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5 definitions found
 for Proselyte
From The Collaborative International Dictionary of English v.0.48 :

  Proselyte \Pros"e*lyte\, n. [OE. proselite, OF. proselite, F.
     proselytus, Gr. ?, adj., that has come, n., a new comer,
     especially, one who has come over from heathenism to the
     Jewish religion; ? toward, to + (prob.) the root of ? to
     A new convert especially a convert to some religion or
     religious sect, or to some particular opinion, system, or
     party; thus, a Gentile converted to Judaism, or a pagan
     converted to Christianity, is a proselyte.
     [1913 Webster]
           Ye [Scribes and Pharisees] compass sea and land to make
           one proselyte.                           --Matt. xxiii.
     [1913 Webster]
           Fresh confidence the speculatist takes
           From every harebrained proselyte he makes. --Cowper.
     [1913 Webster]
     Syn: See Convert.
          [1913 Webster]

From The Collaborative International Dictionary of English v.0.48 :

  Proselyte \Pros"e*lyte\, v. t. [imp. & p. p. Proselyted; p.
     pr. & vb. n. Proselyting.]
     To convert to some religion, opinion, or system; to bring
     over. --Dr. H. More.
     [1913 Webster]

From WordNet (r) 3.0 (2006) :

      n 1: a new convert; especially a gentile converted to Judaism

From Moby Thesaurus II by Grady Ward, 1.0 :

  55 Moby Thesaurus words for "proselyte":
     Christian, God-fearing man, accepter, apostate, apostle,
     backslider, believer, bolter, catechumen, churchgoer, churchite,
     churchman, collaborationist, collaborator, communicant, convert,
     daily communicant, defector, deserter, devotee, devotionalist,
     disciple, fanatic, fifth columnist, follower, good Christian,
     mugwump, neophyte, pietist, quisling, receiver, recidivist,
     recreant, religionist, renegade, renegado, renegate, reversionist,
     runagate, saint, schismatic, seceder, secessionist, separatist,
     strikebreaker, tergiversant, tergiversator, theist, traitor,
     truster, turnabout, turncoat, turntail, votary, zealot

From Easton's 1897 Bible Dictionary :

     is used in the LXX. for "stranger" (1 Chr. 22:2), i.e., a comer
     to Palestine; a sojourner in the land (Ex. 12:48; 20:10; 22:21),
     and in the New Testament for a convert to Judaism. There were
     such converts from early times (Isa. 56:3; Neh. 10:28; Esther
     8:17). The law of Moses made specific regulations regarding the
     admission into the Jewish church of such as were not born
     Israelites (Ex. 20:10; 23:12; 12:19, 48; Deut. 5:14; 16:11, 14,
     etc.). The Kenites, the Gibeonites, the Cherethites, and the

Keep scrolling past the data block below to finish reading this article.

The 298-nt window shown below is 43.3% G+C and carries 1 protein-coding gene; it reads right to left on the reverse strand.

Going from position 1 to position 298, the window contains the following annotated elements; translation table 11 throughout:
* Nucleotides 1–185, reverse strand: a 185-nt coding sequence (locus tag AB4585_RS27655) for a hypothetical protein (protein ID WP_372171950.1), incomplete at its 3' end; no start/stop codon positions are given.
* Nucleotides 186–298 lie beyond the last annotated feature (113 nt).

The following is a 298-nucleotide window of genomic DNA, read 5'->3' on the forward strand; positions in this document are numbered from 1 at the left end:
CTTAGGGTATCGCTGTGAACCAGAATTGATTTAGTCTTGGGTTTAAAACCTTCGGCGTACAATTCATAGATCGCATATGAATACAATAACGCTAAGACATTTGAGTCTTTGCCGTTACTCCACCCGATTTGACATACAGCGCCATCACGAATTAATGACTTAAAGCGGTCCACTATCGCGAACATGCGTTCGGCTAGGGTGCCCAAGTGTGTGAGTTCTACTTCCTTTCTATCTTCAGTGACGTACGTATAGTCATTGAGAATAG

Pelethites were thus admitted to the privileges of Israelites.
     Thus also we hear of individual proselytes who rose to positions
     of prominence in Israel, as of Doeg the Edomite, Uriah the
     Hittite, Araunah the Jebusite, Zelek the Ammonite, Ithmah and
     Ebedmelech the Ethiopians.
       In the time of Solomon there were one hundred and fifty-three
     thousand six hundred strangers in the land of Israel (1 Chr.
     22:2; 2 Chr. 2:17, 18). And the prophets speak of the time as
     coming when the strangers shall share in all the privileges of
     Israel (Ezek. 47:22; Isa. 2:2; 11:10; 56:3-6; Micah 4:1).
     Accordingly, in New Testament times, we read of proselytes in
     the synagogues, (Acts 10:2, 7; 13:42, 43, 50; 17:4; 18:7; Luke
     7:5). The "religious proselytes" here spoken of were proselytes
     of righteousness, as distinguished from proselytes of the gate.
       The distinction between "proselytes of the gate" (Ex. 20:10)
     and "proselytes of righteousness" originated only with the
     rabbis. According to them, the "proselytes of the gate" (half
     proselytes) were not required to be circumcised nor to comply
     with the Mosaic ceremonial law. They were bound only to conform
     to the so-called seven precepts of Noah, viz., to abstain from
     idolatry, blasphemy, bloodshed, uncleaness, the eating of blood,
     theft, and to yield obedience to the authorities. Besides these
     laws, however, they were required to abstain from work on the
     Sabbath, and to refrain from the use of leavened bread during
     the time of the Passover.
       The "proselytes of righteousness", religious or devout
     proselytes (Acts 13:43), were bound to all the doctrines and
     precepts of the Jewish economy, and were members of the
     synagogue in full communion.
       The name "proselyte" occurs in the New Testament only in Matt.
     23:15; Acts 2:10; 6:5; 13:43. The name by which they are
     commonly designated is that of "devout men," or men "fearing
     God" or "worshipping God."

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